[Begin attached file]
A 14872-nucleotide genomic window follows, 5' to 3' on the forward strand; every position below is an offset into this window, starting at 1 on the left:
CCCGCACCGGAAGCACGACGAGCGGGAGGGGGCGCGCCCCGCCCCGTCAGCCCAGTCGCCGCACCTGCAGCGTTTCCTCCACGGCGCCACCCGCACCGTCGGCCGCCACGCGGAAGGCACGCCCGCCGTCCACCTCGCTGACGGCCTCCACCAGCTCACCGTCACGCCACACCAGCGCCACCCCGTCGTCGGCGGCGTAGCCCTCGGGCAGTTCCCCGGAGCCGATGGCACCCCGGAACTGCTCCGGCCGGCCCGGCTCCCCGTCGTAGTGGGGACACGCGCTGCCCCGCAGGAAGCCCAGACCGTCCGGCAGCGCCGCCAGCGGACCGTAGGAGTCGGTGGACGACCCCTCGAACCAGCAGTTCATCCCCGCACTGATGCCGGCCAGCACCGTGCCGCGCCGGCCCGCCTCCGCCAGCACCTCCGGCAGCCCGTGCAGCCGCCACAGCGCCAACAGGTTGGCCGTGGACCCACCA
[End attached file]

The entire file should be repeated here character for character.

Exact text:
A 14872-nucleotide genomic window follows, 5' to 3' on the forward strand; every position below is an offset into this window, starting at 1 on the left:
CCCGCACCGGAAGCACGACGAGCGGGAGGGGGCGCGCCCCGCCCCGTCAGCCCAGTCGCCGCACCTGCAGCGTTTCCTCCACGGCGCCACCCGCACCGTCGGCCGCCACGCGGAAGGCACGCCCGCCGTCCACCTCGCTGACGGCCTCCACCAGCTCACCGTCACGCCACACCAGCGCCACCCCGTCGTCGGCGGCGTAGCCCTCGGGCAGTTCCCCGGAGCCGATGGCACCCCGGAACTGCTCCGGCCGGCCCGGCTCCCCGTCGTAGTGGGGACACGCGCTGCCCCGCAGGAAGCCCAGACCGTCCGGCAGCGCCGCCAGCGGACCGTAGGAGTCGGTGGACGACCCCTCGAACCAGCAGTTCATCCCCGCACTGATGCCGGCCAGCACCGTGCCGCGCCGGCCCGCCTCCGCCAGCACCTCCGGCAGCCCGTGCAGCCGCCACAGCGCCAACAGGTTGGCCGTGGACCCACCA